Fri, Jan 17, 2014 - Page 6 News List

China probe reveals army officer’s gold, liquor stash

AFP, BEIJING

A top Chinese military officer has been exposed as owning dozens of homes, gold statues and crates of luxury liquor, reports said yesterday, in a rare revelation of corruption in the country’s armed forces.

The revelations about Lieutenant General Gu Junshan (谷俊山), a former deputy logistics chief for the People’s Liberation Army believed to be under investigation, came as China’s leaders ramp up a much-publicized crackdown on official corruption.

“There is grave corruption in the military, especially in the logistics sector, but revelations on the military’s graft fight is always kept off the radar for the sake of the military’s image,” said the Global Times newspaper, citing an “anti-graft expert” who did not want to be named.

Gu owned dozens of apartments in central Beijing, and his mansion in Puyang in Henan Province housed several gold art pieces, the magazine Caixin reported on Wednesday after a two-year investigation. The home was modeled on the Forbidden City, the former imperial palace in Beijing, covered 1 hectare and was dubbed the “General’s Mansion” by locals, it said.

Officials seized “a gold boat, a gold wash basin and a gold statue of Mao Zedong” (毛澤東) along with “crates of expensive liquor” on the premises, it added.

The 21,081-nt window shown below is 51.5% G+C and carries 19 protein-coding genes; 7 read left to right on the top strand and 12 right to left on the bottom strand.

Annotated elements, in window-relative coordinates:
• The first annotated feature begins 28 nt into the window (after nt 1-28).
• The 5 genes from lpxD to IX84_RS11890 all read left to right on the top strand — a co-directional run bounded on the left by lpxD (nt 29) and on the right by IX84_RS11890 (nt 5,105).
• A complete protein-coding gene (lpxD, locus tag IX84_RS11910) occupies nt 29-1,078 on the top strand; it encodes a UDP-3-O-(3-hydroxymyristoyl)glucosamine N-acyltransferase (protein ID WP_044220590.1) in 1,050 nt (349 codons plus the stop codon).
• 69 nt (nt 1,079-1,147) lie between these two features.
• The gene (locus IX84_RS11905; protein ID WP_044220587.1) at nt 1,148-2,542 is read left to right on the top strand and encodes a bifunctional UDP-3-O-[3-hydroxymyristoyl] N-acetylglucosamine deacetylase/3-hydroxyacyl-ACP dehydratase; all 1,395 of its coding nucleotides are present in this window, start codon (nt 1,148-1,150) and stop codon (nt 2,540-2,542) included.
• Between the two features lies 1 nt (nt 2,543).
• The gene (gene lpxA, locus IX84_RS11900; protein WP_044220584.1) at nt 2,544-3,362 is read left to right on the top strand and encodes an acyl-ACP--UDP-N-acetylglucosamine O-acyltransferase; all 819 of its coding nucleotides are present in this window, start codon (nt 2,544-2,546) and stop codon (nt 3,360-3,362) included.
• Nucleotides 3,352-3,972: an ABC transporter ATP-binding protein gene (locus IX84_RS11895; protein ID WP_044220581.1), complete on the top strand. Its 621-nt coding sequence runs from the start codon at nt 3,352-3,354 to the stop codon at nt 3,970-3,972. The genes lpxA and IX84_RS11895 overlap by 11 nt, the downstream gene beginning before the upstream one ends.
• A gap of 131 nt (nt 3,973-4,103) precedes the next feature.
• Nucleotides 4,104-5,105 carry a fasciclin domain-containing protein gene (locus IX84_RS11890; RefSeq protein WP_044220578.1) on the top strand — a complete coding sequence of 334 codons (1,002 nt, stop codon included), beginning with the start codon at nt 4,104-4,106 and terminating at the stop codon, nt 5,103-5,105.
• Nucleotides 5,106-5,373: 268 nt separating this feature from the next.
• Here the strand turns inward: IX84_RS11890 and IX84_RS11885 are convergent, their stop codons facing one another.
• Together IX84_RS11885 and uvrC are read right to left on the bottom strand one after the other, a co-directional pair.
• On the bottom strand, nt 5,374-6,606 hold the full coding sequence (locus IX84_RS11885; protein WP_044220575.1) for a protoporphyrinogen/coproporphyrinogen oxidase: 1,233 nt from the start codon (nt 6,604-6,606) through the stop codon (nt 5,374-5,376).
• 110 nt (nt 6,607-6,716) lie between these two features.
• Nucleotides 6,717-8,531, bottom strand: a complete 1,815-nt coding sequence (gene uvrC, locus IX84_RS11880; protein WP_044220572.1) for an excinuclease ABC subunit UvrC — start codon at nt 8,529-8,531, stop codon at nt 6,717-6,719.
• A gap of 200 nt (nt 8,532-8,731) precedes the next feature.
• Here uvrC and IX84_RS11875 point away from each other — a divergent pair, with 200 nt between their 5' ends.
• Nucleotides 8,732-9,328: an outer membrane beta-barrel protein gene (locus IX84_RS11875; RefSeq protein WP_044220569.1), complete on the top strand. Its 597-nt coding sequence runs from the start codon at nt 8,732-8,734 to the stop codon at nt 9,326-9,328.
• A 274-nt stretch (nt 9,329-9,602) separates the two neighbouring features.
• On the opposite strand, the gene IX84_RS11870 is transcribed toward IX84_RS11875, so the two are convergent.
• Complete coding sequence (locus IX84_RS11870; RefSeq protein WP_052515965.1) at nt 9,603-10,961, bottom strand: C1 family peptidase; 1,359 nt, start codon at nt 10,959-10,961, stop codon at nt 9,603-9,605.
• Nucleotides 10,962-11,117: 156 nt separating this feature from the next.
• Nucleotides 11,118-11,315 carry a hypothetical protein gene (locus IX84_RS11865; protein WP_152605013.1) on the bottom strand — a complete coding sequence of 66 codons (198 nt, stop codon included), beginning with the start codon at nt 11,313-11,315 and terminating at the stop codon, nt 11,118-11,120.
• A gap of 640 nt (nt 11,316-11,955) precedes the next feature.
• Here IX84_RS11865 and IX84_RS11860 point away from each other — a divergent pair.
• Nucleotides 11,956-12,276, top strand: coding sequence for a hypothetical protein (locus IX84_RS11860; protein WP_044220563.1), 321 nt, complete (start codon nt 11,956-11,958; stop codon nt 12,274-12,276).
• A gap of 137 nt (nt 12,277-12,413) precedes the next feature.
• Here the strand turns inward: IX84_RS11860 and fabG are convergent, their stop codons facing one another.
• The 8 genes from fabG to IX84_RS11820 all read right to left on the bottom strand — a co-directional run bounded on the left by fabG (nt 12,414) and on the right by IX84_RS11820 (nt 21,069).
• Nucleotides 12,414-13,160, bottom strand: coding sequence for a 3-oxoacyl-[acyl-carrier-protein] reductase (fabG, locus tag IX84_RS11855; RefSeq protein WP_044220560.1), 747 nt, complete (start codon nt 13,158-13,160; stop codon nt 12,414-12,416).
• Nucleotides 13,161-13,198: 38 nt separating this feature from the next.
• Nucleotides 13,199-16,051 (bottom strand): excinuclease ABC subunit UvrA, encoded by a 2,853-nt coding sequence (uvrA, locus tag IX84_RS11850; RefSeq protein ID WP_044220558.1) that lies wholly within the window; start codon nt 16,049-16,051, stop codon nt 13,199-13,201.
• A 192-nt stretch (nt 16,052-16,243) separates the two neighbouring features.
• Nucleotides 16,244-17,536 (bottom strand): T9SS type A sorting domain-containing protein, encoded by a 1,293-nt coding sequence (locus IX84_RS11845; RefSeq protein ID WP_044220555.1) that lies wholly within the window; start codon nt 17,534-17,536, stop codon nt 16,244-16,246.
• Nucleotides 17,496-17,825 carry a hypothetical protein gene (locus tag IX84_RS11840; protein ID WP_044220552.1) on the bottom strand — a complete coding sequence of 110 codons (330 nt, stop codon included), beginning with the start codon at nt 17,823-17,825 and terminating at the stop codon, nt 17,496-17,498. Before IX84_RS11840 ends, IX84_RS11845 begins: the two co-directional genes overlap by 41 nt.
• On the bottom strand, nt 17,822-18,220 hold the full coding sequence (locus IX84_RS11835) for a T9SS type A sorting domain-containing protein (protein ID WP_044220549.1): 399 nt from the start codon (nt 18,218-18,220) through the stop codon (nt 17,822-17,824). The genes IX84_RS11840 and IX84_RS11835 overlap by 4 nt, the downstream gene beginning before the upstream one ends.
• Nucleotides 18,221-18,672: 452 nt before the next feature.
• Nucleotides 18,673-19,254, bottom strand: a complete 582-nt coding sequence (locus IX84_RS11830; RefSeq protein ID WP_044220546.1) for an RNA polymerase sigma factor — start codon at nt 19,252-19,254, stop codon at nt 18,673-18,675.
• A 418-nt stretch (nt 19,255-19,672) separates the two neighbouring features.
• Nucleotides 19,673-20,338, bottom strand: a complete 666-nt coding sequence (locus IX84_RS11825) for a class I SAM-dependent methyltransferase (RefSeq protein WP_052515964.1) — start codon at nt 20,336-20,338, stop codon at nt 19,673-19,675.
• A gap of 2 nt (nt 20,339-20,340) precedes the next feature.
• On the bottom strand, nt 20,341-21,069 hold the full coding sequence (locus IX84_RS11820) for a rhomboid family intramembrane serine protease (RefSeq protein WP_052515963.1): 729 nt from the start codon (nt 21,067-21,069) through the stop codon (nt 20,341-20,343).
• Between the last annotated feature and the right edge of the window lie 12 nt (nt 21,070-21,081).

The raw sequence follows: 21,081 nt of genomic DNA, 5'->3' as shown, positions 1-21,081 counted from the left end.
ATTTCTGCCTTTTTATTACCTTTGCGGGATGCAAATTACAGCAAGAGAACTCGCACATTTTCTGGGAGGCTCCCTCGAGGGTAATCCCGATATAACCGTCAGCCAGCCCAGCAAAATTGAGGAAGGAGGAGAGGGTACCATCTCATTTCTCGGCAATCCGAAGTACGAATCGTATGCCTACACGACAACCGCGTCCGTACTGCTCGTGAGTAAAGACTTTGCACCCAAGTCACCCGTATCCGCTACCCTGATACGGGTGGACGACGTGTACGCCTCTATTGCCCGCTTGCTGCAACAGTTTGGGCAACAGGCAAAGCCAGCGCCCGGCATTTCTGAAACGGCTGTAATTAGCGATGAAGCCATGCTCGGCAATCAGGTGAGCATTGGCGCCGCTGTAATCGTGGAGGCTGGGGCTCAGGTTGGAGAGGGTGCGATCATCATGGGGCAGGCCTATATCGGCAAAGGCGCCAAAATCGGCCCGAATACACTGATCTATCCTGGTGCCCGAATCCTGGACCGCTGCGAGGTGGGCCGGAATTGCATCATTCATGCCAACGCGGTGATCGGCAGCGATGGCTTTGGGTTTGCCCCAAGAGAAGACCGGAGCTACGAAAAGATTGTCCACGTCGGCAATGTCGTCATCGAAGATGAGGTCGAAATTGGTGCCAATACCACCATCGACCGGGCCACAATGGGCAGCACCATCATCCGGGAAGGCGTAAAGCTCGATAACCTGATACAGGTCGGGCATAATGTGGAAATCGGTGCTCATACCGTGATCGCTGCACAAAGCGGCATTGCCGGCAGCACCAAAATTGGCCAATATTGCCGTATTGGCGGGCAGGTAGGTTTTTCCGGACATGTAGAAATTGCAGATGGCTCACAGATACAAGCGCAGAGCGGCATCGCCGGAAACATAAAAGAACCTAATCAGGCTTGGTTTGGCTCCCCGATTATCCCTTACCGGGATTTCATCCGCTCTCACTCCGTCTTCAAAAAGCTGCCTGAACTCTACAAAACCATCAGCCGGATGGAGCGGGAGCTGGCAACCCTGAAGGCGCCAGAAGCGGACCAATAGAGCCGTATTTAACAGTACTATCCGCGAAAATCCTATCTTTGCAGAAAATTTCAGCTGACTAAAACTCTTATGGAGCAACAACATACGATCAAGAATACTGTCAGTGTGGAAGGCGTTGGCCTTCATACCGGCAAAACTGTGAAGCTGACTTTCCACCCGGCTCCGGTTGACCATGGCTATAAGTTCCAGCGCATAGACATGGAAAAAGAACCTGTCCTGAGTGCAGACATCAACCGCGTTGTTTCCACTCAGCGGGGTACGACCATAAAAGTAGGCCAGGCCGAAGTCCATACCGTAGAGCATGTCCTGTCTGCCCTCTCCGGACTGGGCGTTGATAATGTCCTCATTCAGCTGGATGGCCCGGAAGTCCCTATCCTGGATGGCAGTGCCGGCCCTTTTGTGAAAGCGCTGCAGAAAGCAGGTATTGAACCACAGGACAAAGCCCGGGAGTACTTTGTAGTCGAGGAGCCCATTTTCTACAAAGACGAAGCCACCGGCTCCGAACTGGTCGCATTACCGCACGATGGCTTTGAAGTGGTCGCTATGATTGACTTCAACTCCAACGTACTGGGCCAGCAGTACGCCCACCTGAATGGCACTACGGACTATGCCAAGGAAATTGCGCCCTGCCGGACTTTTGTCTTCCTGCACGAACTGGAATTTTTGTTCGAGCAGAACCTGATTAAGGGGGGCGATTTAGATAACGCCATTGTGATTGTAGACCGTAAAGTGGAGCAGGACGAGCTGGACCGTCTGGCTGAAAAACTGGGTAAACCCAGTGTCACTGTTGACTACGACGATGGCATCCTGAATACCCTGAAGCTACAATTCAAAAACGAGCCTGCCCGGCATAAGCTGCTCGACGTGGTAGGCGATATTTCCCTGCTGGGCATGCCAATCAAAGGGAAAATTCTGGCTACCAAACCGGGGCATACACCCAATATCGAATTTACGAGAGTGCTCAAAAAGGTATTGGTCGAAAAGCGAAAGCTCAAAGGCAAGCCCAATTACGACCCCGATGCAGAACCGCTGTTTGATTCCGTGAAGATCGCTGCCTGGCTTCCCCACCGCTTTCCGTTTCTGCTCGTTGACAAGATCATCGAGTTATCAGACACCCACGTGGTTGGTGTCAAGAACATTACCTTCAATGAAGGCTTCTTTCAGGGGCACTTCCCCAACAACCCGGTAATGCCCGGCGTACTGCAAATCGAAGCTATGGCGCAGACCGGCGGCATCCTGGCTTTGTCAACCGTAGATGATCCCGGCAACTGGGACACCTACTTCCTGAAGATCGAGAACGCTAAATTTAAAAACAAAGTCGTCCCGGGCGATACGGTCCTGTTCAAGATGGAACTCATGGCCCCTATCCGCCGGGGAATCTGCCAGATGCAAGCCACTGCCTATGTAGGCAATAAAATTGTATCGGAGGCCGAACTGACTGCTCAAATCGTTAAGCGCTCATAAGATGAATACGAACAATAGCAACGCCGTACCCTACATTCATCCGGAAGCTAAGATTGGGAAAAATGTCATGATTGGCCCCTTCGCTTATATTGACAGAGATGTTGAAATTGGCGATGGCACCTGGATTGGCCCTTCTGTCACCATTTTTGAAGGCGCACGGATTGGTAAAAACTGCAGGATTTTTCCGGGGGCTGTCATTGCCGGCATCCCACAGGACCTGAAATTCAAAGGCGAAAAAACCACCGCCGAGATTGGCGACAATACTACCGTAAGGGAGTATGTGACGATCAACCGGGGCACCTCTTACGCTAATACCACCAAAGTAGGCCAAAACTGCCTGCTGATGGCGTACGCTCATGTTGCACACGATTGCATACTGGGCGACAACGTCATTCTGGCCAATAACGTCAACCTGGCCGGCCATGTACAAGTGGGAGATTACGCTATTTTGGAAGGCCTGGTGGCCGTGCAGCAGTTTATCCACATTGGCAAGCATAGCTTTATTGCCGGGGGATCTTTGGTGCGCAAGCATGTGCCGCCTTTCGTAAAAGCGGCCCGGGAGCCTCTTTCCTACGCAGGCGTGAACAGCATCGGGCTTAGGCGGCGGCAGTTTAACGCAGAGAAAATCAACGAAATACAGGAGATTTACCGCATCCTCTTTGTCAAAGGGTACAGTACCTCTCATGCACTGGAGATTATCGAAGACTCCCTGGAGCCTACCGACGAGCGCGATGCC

Gu, who joined the military in 1971 after finishing junior-high school, began handling military business operations in Puyang in 1985 and rose over the next decade to oversee logistics in the area.

His career trajectory saw him become deputy chief of the PLA general logistics department in 2009, and he “profited from the projects and land deals” in which he was involved, Caixin said.

Gu’s name disappeared from an official list in his logistics department in early 2012 and eventually the entire defense ministry Web site, and he left his post that year, it said.

A corruption probe has not been officially acknowledged, and was only obliquely referred to when a National Defense University professor, Senior Colonel Gong Fangbin (龔方濱), referred to corruption by Gu and his predecessor in an interview in August last year.

However, widespread coverage of this week’s revelations in China’s strictly controlled media indicated that authorities were willing to have news of Gu’s alleged misdeeds publicized.

His brother — whose home was next to Gu’s in Puyang, with the two sharing a long basement “filled with expensive liquor” — was arrested in August last year for bribery. The account follows extensive Chinese media reports about government officials who have come under investigation, and repeated pledges by Chinese President Xi Jinping (習近平) to fight corruption high and low.

China’s leadership has issued a raft of bans over the past year ranging from fancy banquets to expensive gifts, in an effort to deter endemic graft — which causes widespread public anger — and impose frugality.

This week, the military was required to purchase only local-brand vehicles as a way to save money, Xinhua news agency reported.

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